Hezekiah and his contemporaries concluded that if Jerusalem was saved, after all the cities of Israel and many of the cities of Judah and the Lowlands surrounding Jerusalem were destroyed – this is an indication that its rescue was the result of God’s worship which took place there. Instead of thanking God for the miracle that saved Jerusalem, Hezekiah took credit for the rescue, attributing it to the religious reform he led in Jerusalem, and to the restoration of the Temple worship (similarly, during his illness, when he prayed to God, and instead of mentioning the merit of the Patriarchs, he listed his own deeds (2 Kgs. 20:3): “Remember, Lord, how I have walked before you faithfully and with wholehearted devotion and have done what is good in your eyes …”).

Isaiah directs a similar rebuke toward Hezekiah and his soldiers. The prophet describes the kingdom’s preparations for the inevitable war against Sennacherib’s army, including collecting arms, a census, and redirecting the waters of the Gihon spring into the city, to ensure that water was available during the siege. He also describes the euphoria that stems from the nation’s confidence in their military power:

The Lord stripped away the defenses of Judah, and you looked in that day to the weapons in the Palace of the Forest. You saw that the walls of the City of David were broken through in many places; you stored up water in the Lower Pool. You counted the buildings in Jerusalem and tore down houses to strengthen the wall. You built a reservoir between the two walls for the water of the Old Pool, but you did not look to the One who made it, or have regard for the One who planned it long ago. The Lord, the Lord Almighty, called you on that day to weep and to wail, to tear out your hair and put on sackcloth. But see, there is joy and revelry, slaughtering of cattle and killing of sheep, eating of meat and drinking of wine! “Let us eat and drink,” you say, “for tomorrow we die!” (Is. 22:8-13).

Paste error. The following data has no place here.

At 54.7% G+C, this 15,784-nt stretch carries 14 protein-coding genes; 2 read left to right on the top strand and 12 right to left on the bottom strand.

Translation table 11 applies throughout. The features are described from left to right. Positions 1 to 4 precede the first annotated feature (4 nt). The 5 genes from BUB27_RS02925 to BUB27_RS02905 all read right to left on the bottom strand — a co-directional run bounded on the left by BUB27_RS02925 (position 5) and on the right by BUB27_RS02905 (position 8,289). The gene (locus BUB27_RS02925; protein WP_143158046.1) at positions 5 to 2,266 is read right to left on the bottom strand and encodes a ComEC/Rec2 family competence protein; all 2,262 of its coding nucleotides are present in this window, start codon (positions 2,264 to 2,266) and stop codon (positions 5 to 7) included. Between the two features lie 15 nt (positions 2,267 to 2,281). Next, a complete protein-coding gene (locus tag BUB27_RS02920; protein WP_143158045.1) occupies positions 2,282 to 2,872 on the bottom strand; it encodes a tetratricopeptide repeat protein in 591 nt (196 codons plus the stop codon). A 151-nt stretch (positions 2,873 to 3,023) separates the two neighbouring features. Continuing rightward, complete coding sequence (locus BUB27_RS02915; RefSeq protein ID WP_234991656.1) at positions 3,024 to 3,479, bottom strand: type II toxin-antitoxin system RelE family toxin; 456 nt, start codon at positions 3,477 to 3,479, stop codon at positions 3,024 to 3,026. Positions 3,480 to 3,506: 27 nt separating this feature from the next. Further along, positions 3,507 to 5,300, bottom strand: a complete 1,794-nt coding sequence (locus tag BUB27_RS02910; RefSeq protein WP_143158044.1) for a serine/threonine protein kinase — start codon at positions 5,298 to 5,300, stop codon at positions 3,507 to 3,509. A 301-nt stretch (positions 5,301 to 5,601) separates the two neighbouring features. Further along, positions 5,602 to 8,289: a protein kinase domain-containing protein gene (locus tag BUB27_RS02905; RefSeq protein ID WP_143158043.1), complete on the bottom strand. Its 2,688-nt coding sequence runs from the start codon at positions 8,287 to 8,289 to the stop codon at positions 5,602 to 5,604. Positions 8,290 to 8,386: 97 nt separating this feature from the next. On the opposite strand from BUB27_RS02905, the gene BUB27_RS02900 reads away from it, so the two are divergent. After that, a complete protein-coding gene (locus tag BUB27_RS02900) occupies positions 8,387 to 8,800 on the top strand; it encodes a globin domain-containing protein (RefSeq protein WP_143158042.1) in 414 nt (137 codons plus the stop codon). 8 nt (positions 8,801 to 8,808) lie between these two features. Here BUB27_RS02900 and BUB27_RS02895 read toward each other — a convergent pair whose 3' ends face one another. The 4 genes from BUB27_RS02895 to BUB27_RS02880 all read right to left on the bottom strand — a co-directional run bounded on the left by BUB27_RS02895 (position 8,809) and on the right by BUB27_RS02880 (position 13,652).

The military preparations blinded the  survivors of Sennacherib’s campaign of destruction to the source of the miracle that saved them, and instead of recognizing its creator, attributed the victory to the military estimations and their own strength.

According to another possibility, Hezekiah was unable to make the transition from mourning to thanksgiving. When his sons were abducted and exiled by the cruel enemy, Hezekiah sunk into grief for those who did not receive the miracle of salvation, as the prophet Micah laments: “Shave your head in mourning for the children in whom you delight; make yourself as bald as the vulture, for they will go from you into exile” (Micah 1:16). A song of thanksgiving requires the strength of recognizing the miracle of divine rescue in spite of the severe blow, as Deborah requests in the introduction to her song: “When the princes in Israel take the lead, when the people willingly offer themselves—praise the Lord!” (Judg. 5:2). In the cantillations on this verse, the etnahta (which indicates a pause) does not appear in its ‘natural’ place which would create a balance between the two parts of the verse, instead positioning the imperative “praise the Lord” as one which applies to both situations: the nation’s ability to stand tall despite the blow of a harsh calamity, and to enlist and succeed in their mission.

Our generation did not merit a prophecy that could explain what unleashed God’s terrible wrath in the midst of our chag, or the reversal of our reality in a short period of time (although too long for those who paid with their lives) and the phenomenal achievements of the IDF that inflicted a fatal blow on the enemy, with a unique cooperation between the various divisions, and the systematic eradication of terror nests. However, we may draw two conclusions from the unrealized potential of Hezekiah’s messiahship. One is the obligation to fight the natural tendency to wallow in grief, and to recognize God’s hand and the heartbeats of redemption which call upon us to swallow the pain and stand up to our potential as a condition for its realization. The second is the need to identify the deficiencies in our society, and make a united national effort to correct them:

“There will come days with forgiveness and grace… and with an honest heart, you will once again be humble and surrender.”

Dr. Brachi Elitzur

Dr. Brachi Elitzur

researches midrash on biblical narratives and characters through postbiblical and Rabbinic literature to understand the shifts they undergo throughout the generations. She is the author of Portraits through the Generations. Dr. Elitzur is currently in the second cohort of the Kitvuni Fellowship program, writing a book that will take the reader along the paths of Aggadah on the book of Genesis.